Least Concern

American Lobster

Homarus americanus

60 years or more
North Atlantic waters from Canada to North Carolina
Rocky and sandy ocean bottoms
Clams, mussels, fish, sea stars and other crustaceans

In this article

    In this article

      There’s much more to lobsters than a fancy dinner entree! Known for their flashy claws and tasty meat, American lobsters make up a huge industry with millions of pounds harvested every year. Lobsters are in the subphylum Crustacea, which also includes crabs, shrimp, crayfish and krill. They are invertebrates, meaning they don’t have a spine, and instead rely on their tough outer shell for protection and stability. Once a lobster gets too big for its shell, it will shed and grow a new one in a process called molting. They must be very careful in the months they’re waiting for the new shell to grow because they are more susceptible to predators during that time. They must watch out for other lobsters, too—they can be territorial and will fight each other to establish dominance.

      Lobsters have intriguing mating habits. A female will excrete a type of chemical called a pheromone to let male lobsters know she’s ready to pick a suitor, typically the alpha male of the community. Then, she will enter the male’s den and participate in “lobster boxing” (yup, it’s exactly what it sounds like). Then, after the female molts, she’s ready to mate. She’ll stay in her mate’s cave until her shell grows back, then off she goes! Females will produce thousands of eggs at once and keep them tucked away under their tails for up to a year!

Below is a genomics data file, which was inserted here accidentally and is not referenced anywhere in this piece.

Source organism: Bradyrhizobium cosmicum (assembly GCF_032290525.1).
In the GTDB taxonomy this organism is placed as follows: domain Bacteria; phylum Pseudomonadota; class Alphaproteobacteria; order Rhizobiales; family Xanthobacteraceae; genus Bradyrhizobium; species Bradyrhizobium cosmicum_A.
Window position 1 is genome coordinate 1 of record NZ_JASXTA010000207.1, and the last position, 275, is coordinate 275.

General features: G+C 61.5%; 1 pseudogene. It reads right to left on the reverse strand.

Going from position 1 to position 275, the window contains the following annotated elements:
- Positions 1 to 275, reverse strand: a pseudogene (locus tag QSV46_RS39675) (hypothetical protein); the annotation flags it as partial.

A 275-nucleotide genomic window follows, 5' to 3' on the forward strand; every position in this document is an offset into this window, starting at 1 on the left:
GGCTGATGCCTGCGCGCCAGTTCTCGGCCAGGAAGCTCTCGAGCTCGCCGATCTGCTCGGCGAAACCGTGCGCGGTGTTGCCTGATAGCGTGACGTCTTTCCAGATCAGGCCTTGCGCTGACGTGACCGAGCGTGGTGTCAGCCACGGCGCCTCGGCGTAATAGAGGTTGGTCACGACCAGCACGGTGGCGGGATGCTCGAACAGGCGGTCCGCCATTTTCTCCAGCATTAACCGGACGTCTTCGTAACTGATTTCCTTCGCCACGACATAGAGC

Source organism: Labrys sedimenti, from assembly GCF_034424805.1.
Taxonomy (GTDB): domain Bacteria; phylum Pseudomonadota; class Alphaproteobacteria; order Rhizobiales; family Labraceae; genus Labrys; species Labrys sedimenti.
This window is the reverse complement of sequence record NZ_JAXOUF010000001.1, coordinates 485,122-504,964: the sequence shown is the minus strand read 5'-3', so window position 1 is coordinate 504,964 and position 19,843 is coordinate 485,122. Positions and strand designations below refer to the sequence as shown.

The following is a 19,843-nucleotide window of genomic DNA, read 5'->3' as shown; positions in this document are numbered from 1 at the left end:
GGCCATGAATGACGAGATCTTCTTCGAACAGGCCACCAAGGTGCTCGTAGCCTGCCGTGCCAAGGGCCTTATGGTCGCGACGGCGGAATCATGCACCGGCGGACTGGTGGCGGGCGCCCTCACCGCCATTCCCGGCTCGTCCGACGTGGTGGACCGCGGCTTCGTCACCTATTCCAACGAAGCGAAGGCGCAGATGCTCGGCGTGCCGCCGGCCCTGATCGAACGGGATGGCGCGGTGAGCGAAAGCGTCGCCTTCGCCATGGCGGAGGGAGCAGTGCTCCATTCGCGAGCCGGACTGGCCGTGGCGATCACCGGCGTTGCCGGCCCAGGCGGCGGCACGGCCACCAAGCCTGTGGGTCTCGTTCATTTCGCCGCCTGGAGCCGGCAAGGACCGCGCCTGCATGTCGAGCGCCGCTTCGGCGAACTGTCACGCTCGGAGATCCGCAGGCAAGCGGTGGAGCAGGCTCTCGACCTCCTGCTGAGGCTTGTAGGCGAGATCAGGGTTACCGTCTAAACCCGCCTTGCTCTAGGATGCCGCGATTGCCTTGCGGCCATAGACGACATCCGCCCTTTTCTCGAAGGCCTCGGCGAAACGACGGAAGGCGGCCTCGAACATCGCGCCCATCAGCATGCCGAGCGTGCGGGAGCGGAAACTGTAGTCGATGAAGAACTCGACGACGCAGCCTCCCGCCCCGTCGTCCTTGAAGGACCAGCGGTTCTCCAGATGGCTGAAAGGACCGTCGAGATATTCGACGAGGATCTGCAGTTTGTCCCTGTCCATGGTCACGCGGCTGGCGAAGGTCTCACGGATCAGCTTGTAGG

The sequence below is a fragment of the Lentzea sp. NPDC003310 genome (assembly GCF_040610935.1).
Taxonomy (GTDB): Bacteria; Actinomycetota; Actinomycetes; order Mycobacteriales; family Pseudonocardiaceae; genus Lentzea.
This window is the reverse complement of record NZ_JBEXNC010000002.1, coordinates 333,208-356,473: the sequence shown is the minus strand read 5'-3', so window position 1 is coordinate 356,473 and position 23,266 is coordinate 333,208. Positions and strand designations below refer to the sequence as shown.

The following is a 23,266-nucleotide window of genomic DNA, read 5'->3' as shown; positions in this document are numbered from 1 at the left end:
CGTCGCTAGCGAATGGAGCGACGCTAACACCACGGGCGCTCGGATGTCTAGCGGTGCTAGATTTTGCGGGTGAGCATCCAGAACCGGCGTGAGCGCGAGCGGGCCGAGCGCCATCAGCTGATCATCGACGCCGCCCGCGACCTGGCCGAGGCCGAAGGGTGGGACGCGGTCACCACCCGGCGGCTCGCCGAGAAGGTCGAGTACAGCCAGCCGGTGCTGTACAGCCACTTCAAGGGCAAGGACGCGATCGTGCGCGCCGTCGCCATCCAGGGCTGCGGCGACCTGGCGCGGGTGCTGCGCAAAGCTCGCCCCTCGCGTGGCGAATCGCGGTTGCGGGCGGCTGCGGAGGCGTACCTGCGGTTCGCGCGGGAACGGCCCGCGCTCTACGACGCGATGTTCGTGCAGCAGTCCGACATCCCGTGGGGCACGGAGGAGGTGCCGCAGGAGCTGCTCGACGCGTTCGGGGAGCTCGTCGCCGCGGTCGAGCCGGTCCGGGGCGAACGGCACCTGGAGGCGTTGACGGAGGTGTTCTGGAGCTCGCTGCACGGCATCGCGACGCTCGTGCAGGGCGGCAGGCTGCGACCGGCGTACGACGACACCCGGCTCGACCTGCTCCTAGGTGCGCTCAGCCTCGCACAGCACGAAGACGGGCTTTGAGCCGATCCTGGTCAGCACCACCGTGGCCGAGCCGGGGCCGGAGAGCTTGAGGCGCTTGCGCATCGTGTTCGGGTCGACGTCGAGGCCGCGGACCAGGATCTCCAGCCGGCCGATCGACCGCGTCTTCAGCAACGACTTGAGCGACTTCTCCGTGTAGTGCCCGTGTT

Lobster may be considered a high-class dinner now, but that wasn’t always the case. There was even a law passed in the 18th century that forbade people from feeding lobster to their servants more than twice a week!

      Lobster populations have been growing in some areas like the Gulf of Maine, as waters warm and their natural predators, Atlantic cod, decline. They’ve also been declining in other areas like southern New England, where waters are warming enough to cause problems—if waters exceed 70 degrees Fahrenheit, it can be fatal. That’s bad news for all of the American lobster’s range—the Gulf of Maine, for example, is warming 99% faster than other parts of the ocean. The collapse of the fishery would have devastating consequences for the ecosystem and the communities who rely on a healthy, sustainable lobster fishery.

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